• Management Information Systems (MIS): Information systems at the management level of an organization that serve the functions of planning, controlling, and decision making by providing routine summary and exception reports.

Paul Tate's MIS


Lecture 2

MIS

  • Management information systems (MIS) serve the management level of the organisation, providing managers with reports and, in some cases, with on-line access to the organisation’s current performance and historical records. Typically, they are oriented almost exclusively to internal, not environmental or external events. MIS primarily serve the functions of planning, controlling, and decision making at the management level. Generally, they are dependent on underlying transaction processing systems for their data. MIS summarise and report on the basic operations of the company. The basic transaction data from TPS are compressed and are usually presented in long reports that are produced on a regular schedule.

Paul Tate's MIS


Lecture 2

  • Characteristics of Management Information Systems:

  • MIS support structured and semi-structured decisions at the operational and management control levels. However, they are also useful for planning purposes of senior management staff.

  • MIS are generally reporting and control oriented. They are designed to report on existing operations and therefore to help provide day-to-day control of operations.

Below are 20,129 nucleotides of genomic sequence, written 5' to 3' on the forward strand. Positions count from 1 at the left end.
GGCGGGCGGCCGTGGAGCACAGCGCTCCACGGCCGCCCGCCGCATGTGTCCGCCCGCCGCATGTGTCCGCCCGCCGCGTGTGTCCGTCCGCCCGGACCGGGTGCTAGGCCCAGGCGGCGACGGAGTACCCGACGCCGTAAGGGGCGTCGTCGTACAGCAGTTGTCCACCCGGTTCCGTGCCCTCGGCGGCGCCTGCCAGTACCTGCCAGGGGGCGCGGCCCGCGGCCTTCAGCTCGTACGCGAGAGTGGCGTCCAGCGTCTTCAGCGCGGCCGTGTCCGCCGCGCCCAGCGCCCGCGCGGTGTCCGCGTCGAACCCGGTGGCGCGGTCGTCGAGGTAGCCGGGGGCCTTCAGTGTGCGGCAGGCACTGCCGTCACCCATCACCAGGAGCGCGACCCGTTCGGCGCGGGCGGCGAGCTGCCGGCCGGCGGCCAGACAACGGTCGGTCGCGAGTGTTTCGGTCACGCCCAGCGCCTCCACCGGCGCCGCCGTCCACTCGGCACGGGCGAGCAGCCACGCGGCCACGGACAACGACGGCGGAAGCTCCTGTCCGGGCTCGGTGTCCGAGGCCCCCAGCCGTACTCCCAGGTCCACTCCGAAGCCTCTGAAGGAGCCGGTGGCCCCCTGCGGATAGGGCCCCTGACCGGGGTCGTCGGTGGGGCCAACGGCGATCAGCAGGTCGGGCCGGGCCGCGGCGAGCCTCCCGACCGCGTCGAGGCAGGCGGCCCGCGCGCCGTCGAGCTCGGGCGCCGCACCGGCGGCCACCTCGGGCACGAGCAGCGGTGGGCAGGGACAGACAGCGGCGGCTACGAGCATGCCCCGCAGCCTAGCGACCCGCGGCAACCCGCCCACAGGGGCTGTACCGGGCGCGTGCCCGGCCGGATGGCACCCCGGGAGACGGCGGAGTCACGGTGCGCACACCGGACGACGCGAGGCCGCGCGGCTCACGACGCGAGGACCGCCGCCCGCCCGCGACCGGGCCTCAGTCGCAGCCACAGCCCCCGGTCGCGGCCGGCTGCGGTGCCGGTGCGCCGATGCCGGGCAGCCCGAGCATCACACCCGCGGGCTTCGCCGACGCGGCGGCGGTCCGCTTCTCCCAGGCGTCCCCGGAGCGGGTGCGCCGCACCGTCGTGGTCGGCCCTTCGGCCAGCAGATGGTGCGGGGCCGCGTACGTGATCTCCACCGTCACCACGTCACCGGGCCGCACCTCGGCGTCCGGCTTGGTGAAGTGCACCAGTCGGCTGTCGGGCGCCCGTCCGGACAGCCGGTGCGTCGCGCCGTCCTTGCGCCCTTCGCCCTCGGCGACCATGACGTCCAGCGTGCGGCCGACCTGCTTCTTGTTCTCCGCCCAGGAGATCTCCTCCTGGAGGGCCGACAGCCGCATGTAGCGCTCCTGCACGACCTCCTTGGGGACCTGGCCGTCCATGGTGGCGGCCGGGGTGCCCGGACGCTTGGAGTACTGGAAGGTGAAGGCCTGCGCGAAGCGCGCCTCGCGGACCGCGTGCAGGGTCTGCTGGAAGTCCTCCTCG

• MIS reply on existing corporate data and data flows.

  • MIS have little analytical capability.

  • MIS generally aid in decision making using past and present data.

  • MIS are relatively inflexible.

  • MIS have an internal rather than an external orientation.

  • Information requirements are known and stable.

  • MIS often require a lengthy analysis and design process.

Paul Tate's MIS


Lecture 2

DSS

  • Decision Support Systems (DSS): Information systems at the management level of an organization that combine data and sophisticated analytical models to support semi-structured and unstructured decision making.

Paul Tate's MIS


Lecture 2

DSS

  • Decision-support systems (DSS) also serve the management level of the organisation. DSS help managers make decisions that are semi-structured, unique, or rapidly changing, and not easily specified in advance. DSS have to be responsible enough to run several times a day in order to correspond to changing conditions. While DSS use internal information from TPS and MIS, they often bring in information from external sources, such as current stock prices or product prices of competitors

Paul Tate's MIS


Lecture 2

DSS

  • Characteristics of Decision-Support Systems

  • DSS offer users flexibility, adaptability, and a quick response.

  • DSS allow users to initiate and control the input and output.

  • DSS operate with little or no assistance from professional programmers.

  • DSS provide support for decisions and problems whose solutions cannot be specified in advance.

  • DSS use sophisticated analysis and modelling tools.

Paul Tate's MIS


Lecture 2

ESS

  • Executive Support Systems (ESS): Information systems at the strategic level of an organization designed to address unstructured decision making through advanced graphics and communications.